Magazine article The Christian Century

An 'Infallible' No from Rome

Magazine article The Christian Century

An 'Infallible' No from Rome

Article excerpt

The Vatican, using the word "infallible" for the first time in connection with the debate over the ordination of women, has again declared that women cannot become Catholic priests. In a statement issued by Cardinal Joseph Ratzinger, head of the Congregation for the Doctrine of the Faith, and approved by Pope John Paul II, the Vatican said that the Roman Catholic Church's ban on women priests is "founded on the written Word of God," that it "has been set forth infallibly" and that it is "to be held always, everywhere, and by all, as belonging to the deposit of the faith."

The ruling was prompted by continued questions regarding the status of John Paul's May 1994 statement, Ordinatio Sacerdotalis (Priestly Ordination), in which he put forward the strong position that "the church has no authority whatsoever to confer priestly ordination on women" and that "this judgment is to be definitively held by all the church's faithful." He did not, however, use the term "infallible." Rather than end debate, John Paul's statement only provoked more of it. Ratzinger's recent statement was in part made in response to the continuing discussion and as an attempt to bring discussion to a close.

After the November pronouncement from Rome, Bishop Anthony Pilla of Cleveland, recently elected president of the National Conference of Catholic Bishops, asked that "all in the church in the United States, especially theologians and pastors who instruct and form our Catholic people in the faith, reverently ... receive this teaching as definitive." Pilla went on to say: "To those who have questioned this teaching in the past, I ask you now prayerfully to allow the Holy Spirit to fill you with the wisdom and understanding will enable you to accept it." On the other side a spokesman for Call to Action, a Chicago-based group that advocates ordination of women, called the Vatican's ruling "troubling and disheartening" and said its evoking infallibility on the issue constituted "a nuclear weapon."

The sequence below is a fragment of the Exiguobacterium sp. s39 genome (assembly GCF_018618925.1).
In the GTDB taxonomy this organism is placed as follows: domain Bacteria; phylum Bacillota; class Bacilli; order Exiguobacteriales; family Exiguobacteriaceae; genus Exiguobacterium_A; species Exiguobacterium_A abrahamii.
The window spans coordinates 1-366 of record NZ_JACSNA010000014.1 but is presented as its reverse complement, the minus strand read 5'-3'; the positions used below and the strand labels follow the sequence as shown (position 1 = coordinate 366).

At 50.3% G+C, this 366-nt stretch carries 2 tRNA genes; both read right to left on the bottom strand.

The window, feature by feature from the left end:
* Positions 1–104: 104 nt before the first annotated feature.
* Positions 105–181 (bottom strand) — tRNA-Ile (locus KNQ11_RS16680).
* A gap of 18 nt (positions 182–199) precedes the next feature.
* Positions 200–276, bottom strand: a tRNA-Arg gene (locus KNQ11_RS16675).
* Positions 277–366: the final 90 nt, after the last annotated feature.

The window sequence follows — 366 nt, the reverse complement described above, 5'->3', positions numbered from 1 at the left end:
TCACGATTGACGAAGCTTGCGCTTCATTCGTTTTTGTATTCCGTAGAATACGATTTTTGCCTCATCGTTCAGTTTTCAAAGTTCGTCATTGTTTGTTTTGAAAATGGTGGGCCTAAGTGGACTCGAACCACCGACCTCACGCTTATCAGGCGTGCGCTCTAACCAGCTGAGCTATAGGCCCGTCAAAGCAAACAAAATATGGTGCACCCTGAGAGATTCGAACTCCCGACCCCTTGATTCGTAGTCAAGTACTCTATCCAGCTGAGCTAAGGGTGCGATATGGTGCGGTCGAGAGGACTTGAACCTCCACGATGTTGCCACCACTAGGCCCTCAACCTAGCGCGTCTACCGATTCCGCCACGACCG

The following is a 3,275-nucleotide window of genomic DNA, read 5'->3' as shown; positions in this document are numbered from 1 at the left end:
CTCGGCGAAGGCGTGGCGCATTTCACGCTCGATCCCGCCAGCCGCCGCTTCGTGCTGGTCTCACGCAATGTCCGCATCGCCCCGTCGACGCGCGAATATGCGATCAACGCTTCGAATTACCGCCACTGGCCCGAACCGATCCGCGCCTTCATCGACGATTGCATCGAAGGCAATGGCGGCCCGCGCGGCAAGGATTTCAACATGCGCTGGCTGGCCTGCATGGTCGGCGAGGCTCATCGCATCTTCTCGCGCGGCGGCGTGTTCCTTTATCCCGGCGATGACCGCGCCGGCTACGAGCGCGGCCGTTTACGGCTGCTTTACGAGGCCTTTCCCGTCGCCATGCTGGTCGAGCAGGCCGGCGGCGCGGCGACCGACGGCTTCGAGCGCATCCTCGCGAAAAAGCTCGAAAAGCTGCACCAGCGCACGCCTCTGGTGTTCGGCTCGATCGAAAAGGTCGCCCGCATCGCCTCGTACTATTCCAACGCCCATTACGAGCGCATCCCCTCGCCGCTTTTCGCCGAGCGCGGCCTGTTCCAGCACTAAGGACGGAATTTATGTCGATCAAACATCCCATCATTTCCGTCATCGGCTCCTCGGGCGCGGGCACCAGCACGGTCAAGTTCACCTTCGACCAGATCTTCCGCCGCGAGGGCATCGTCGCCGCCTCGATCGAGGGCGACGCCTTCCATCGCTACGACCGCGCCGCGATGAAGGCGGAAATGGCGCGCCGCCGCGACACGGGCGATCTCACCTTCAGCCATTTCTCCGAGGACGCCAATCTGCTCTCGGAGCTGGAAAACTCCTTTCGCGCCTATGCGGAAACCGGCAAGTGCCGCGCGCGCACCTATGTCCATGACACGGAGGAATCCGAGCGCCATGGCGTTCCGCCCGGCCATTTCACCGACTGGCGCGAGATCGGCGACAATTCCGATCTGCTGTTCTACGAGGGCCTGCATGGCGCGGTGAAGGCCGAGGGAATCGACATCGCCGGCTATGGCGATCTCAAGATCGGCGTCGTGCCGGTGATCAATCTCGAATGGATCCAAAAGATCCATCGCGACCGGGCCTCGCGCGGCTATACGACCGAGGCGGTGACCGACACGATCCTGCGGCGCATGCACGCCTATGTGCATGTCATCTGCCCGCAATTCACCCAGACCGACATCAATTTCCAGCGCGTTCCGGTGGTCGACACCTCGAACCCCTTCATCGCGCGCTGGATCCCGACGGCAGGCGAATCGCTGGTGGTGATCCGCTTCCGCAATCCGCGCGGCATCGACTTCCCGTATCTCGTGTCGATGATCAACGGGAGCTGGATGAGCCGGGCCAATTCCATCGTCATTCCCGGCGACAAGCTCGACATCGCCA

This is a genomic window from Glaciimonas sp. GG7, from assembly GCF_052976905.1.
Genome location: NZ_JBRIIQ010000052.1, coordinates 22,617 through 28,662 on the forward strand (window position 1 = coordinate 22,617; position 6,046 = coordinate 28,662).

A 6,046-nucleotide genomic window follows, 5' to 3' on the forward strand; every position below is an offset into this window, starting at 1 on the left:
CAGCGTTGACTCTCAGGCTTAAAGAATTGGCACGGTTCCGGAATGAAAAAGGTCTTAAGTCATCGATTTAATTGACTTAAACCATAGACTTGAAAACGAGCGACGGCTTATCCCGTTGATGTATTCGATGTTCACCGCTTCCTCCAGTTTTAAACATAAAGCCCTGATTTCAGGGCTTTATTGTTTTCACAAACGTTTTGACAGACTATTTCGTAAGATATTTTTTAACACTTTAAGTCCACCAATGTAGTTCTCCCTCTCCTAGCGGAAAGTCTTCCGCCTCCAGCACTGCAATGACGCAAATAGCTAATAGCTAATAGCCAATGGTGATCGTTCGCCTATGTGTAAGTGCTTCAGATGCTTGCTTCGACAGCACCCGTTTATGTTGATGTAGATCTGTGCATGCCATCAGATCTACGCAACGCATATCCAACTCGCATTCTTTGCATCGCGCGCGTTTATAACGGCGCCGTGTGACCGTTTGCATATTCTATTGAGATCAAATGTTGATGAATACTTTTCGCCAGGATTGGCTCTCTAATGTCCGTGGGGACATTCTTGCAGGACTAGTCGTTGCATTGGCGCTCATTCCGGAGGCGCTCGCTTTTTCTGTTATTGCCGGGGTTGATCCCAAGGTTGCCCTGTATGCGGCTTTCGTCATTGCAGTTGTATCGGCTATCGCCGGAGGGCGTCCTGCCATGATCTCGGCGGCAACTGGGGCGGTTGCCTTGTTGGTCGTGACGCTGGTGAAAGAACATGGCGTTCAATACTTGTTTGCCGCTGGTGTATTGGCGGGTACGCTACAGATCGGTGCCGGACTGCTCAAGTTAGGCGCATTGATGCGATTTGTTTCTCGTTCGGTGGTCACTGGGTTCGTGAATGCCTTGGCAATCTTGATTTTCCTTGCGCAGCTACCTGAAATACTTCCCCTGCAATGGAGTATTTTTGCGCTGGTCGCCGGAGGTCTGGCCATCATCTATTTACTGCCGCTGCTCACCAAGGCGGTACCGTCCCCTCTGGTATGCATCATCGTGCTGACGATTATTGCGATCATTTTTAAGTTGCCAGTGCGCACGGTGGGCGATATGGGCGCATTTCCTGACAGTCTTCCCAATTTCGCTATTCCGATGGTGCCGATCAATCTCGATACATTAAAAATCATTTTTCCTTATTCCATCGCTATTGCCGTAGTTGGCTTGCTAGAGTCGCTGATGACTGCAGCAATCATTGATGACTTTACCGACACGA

Since the new statement about ordaining women came from Cardinal Ratzinger rather than John Paul II himself, its level of authority has been a matter of debate. While the term "infallible" is usually most closely linked to a papal statement designated ex cathedra ("from the chair" of Peter) by the pope, the issue is more complex than this explanation might suggest.

Explained Leo Lefebure, professor of theology at the University of St. Mary of the Lake in Mundelein, Illinois: "Catholic tradition holds that the church is fundamentally without error. According to Vatican II, while the church recognizes that it is not without sin; nevertheless, because of continual divine guidance it trusts that the body of the faithful as a whole cannot err in central matters of belief. Within this general context of `indefectibility' the Catholic Church's teaching authority, or Magisterium--the bishops throughout the world together with the pope--plays a special role.

"The church's Magisterium claims infallibility in two forms," Lefebure continued. "One is when the pope explicitly invokes his supreme teaching authority ex cathedra on matters of faith and morals. This happens very rarely. The clearest case occurred in 1950 when Pius XII spoke ex cathedra when he defined the Assumption of Mary into heaven. The second form of infallibility is present in what is called the `ordinary and universal' teaching of the bishops throughout the world over a long period of time--a body of teaching that Vatican II declared to be `coextensive with the deposit of revelation. …

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